? Buchholz says OTC painkillers can't cause rebound

Buchholz writes that over-the-counter painkillers simply don’t cause rebound headaches (also known as “medication overuse headaches”). This is contrary to what almost all other books say.

Was this an error on Buchholz’s part?

NOTE: He writes on page 38 of Heal Your Headache “These medications [acetaminophen, aspirin, ibuprofen, naproxen] do not cause rebound”. And says it again on page 52 in a box titled “Can Over-the-counter Medications Cause Rebound?”

Sorry I can’t be any help with this question since I haven’t read any other books. I believe Dr. Buchholz recommends limiting even the OTC medications, but I read it as you did, that they don’t cause rebound. I hope someone can shed some light on this.

I can tell you flat out that he’s wrong. I have experienced rebound from these medicines first hand. It’s real and really ran me into the ground over a year ago.

Cheers

— Begin quote from "scott"

I can tell you flat out that he’s wrong. I have experienced rebound from these medicines first hand. It’s real and really ran me into the ground over a year ago.

Cheers

— End quote

Evidence Mister or that’s a testimonial! :wink:

migrainetrust.org/medication … e-headache

ihs-classification.org/en/02_kla … tance.html

:lol: Victoria

How about picked up by Granot. Followed advice and almost immediate relief within 7 days after 9 months of hell. S

I reckon it’s become commonly accepted that OTC painkillers can cause rebound headache. So why did Buchholz get it so wrong?

This must have been well known when his book was published in 2002. I guess he firmly believed it not to be true and said so very clearly.

In Carolyn Bernstein’s book “The Migraine Brain” she writes the following. Maybe everyone doesn’t get Medication Overuse Headache, after all.

"How much medicine is too much, in terms of setting off a rebound headache? Some books seem set on the number two - they say that using any drug, even a triptan, more than two times a week will lead to a rebound headache. [size=150]This isn’t true for everyone[/size], however, and sticking to this formula can actually cause some people to suffer needlessly".

The quotation can be found under “Rebound Headache” in “Kinds Of Migraine” in chapter 1. (Page 33 in the UK edition.)

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“The Migraine Brain”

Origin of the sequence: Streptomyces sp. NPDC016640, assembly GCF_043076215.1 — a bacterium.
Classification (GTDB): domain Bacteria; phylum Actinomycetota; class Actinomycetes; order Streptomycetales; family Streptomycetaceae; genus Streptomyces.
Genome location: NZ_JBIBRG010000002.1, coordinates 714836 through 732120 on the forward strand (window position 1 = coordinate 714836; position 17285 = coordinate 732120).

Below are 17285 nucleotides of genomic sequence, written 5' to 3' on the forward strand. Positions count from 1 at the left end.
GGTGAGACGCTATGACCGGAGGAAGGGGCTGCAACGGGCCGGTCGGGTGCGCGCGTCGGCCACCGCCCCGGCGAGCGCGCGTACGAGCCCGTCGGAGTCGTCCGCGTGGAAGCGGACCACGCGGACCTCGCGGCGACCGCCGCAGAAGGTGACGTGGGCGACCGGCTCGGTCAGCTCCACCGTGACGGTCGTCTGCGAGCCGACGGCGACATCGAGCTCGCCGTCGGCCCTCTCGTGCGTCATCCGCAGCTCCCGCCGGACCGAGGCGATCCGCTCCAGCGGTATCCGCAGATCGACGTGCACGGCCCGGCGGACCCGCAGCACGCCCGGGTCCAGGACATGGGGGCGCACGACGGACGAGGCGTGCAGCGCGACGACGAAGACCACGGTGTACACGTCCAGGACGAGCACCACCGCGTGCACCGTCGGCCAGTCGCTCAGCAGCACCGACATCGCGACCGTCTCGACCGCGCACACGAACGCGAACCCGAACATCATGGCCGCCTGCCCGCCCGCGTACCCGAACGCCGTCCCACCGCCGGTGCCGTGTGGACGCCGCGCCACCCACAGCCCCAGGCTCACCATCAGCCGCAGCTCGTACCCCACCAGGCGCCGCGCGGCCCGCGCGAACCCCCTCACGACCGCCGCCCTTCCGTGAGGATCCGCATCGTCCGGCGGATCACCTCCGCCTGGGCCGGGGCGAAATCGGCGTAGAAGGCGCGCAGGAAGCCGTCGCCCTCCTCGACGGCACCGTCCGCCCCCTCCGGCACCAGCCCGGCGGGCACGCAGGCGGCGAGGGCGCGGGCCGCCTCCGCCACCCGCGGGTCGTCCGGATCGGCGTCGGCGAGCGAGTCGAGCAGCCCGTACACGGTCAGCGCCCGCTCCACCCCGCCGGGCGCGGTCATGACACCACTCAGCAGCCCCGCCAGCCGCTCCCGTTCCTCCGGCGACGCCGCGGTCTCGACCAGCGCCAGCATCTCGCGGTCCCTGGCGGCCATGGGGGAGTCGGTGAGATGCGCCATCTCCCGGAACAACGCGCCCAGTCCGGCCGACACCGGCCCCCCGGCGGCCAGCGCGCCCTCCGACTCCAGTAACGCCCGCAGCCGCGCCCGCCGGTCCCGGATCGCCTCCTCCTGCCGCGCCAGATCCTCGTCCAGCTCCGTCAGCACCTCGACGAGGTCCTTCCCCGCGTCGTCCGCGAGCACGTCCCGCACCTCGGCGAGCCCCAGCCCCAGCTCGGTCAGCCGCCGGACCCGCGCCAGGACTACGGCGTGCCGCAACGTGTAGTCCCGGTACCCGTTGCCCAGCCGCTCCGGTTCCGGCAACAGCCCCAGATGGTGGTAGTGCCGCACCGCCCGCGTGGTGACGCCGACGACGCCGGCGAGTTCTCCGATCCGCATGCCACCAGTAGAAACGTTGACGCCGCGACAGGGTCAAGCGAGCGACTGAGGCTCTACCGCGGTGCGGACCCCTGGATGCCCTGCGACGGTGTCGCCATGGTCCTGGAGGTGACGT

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Good quote. I guess at the end of the day people need to be VERY aware that this can happen and to watch how they react. Thanks. S

— Begin quote from "scott"

I can tell you flat out that he’s wrong. I have experienced rebound from these medicines first hand. It’s real and really ran me into the ground over a year ago.

Cheers

— End quote

Yep, I call bullshit on that one. It is a blanket statement that is contradicted in practically everything else I read. I don’t get why that’s still in there after updated editions of the book.

There are specialists out there who find his book somewhat dogmatic. Take what you can from it. I’m pretty sure Bernstein discusses rebound in her book.

I’m feeling so confused. Today is my 2nd day going without triptan, excedrin, meclizine and on migraine diet. It seems like the gist here is that NSAIDs do cause rebounding. I’m so miserable and just went out to pick up some NSAIDs to help me get through the next few weeks.

I was initially looking for an answer to this, before reading everyones input.:
Confused about Dr.Bucholtz rec for non-rebounding medication. Page 38 says NSAIDs can be used 2x/week, but page 204 doesnt specify a dosage in the context of: dealing with rebound pain for 3 weeks after discontinuing triptans/caffeine.

Does anyone have any insight? Am i ruining my plan by taking ibuprofen/asprin/or naproxen sodium a couple times a day to try to stay partially functional?
@Deopham

The more different medics you ask the more varied (and often contradictory) opinions you will receive and the more confusing it will all seem. From my own personal experience I’ve found taking painkillers at all for any condition (I am not a classic headache type so so far rebound headaches I’ve avoided) the less well the preventatives I take (Propranolol) work.

I understand for the strong classic migraineurs there should be monthly limitations set by soecialist for each case and it is advised to hit it really hard but only occasionally. Check out the database @nin has written it up as have others.

https://www.thewaltoncentre.nhs.uk/uploadedfiles/documents/Chronic%20Migraine%20Patient%20Information%20Sheet.pdf

Will check this out! And for what it matters, my otolaryngologist got back to me. “Use it when you must, but the less the better. The worst situation is to use them daily or rounded the clock. That sets you up for rebound headache when you try to quit.” I’m happy I reached out to him and to you folks here! I think I was about to get myself in a bit of a hole.

The guidance I got again last week but to use these meds sparingly but use them to their best effect. This means when I feel the headache starting and pain level creeping up, go after it using what’s to hand so for me it’d be a triptan, naproxen and paracetamol if required. I’m allowed to do this 5 or 6 days a month. Im on so many meds as preventative so try to stick to this. Best of luck and hope headaches start to ease for you.

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